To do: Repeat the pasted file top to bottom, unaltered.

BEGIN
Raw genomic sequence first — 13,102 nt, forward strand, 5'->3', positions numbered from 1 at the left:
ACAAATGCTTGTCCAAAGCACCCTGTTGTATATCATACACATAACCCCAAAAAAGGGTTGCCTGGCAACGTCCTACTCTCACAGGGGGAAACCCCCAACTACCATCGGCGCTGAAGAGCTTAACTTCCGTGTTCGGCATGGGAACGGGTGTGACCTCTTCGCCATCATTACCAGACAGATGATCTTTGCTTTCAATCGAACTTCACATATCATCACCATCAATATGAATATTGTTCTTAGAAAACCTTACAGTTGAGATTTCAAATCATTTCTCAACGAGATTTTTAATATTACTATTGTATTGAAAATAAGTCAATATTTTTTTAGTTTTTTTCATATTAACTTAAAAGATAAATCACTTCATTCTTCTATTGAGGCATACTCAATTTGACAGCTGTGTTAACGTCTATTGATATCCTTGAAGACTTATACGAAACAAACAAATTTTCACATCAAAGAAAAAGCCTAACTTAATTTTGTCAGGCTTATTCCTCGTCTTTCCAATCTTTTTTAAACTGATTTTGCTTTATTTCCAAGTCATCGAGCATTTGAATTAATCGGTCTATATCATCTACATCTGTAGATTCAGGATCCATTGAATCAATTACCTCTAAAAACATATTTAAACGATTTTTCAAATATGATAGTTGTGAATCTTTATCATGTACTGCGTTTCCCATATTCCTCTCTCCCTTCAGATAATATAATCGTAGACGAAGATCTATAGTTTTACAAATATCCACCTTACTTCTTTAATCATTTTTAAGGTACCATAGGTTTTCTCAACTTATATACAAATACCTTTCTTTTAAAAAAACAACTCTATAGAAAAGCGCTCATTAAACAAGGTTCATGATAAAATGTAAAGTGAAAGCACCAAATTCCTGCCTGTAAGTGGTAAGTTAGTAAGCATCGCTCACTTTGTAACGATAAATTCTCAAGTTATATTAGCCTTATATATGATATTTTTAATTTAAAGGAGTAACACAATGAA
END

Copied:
Raw genomic sequence first — 13,102 nt, forward strand, 5'->3', positions numbered from 1 at the left:
ACAAATGCTTGTCCAAAGCACCCTGTTGTATATCATACACATAACCCCAAAAAAGGGTTGCCTGGCAACGTCCTACTCTCACAGGGGGAAACCCCCAACTACCATCGGCGCTGAAGAGCTTAACTTCCGTGTTCGGCATGGGAACGGGTGTGACCTCTTCGCCATCATTACCAGACAGATGATCTTTGCTTTCAATCGAACTTCACATATCATCACCATCAATATGAATATTGTTCTTAGAAAACCTTACAGTTGAGATTTCAAATCATTTCTCAACGAGATTTTTAATATTACTATTGTATTGAAAATAAGTCAATATTTTTTTAGTTTTTTTCATATTAACTTAAAAGATAAATCACTTCATTCTTCTATTGAGGCATACTCAATTTGACAGCTGTGTTAACGTCTATTGATATCCTTGAAGACTTATACGAAACAAACAAATTTTCACATCAAAGAAAAAGCCTAACTTAATTTTGTCAGGCTTATTCCTCGTCTTTCCAATCTTTTTTAAACTGATTTTGCTTTATTTCCAAGTCATCGAGCATTTGAATTAATCGGTCTATATCATCTACATCTGTAGATTCAGGATCCATTGAATCAATTACCTCTAAAAACATATTTAAACGATTTTTCAAATATGATAGTTGTGAATCTTTATCATGTACTGCGTTTCCCATATTCCTCTCTCCCTTCAGATAATATAATCGTAGACGAAGATCTATAGTTTTACAAATATCCACCTTACTTCTTTAATCATTTTTAAGGTACCATAGGTTTTCTCAACTTATATACAAATACCTTTCTTTTAAAAAAACAACTCTATAGAAAAGCGCTCATTAAACAAGGTTCATGATAAAATGTAAAGTGAAAGCACCAAATTCCTGCCTGTAAGTGGTAAGTTAGTAAGCATCGCTCACTTTGTAACGATAAATTCTCAAGTTATATTAGCCTTATATATGATATTTTTAATTTAAAGGAGTAACACAATGAA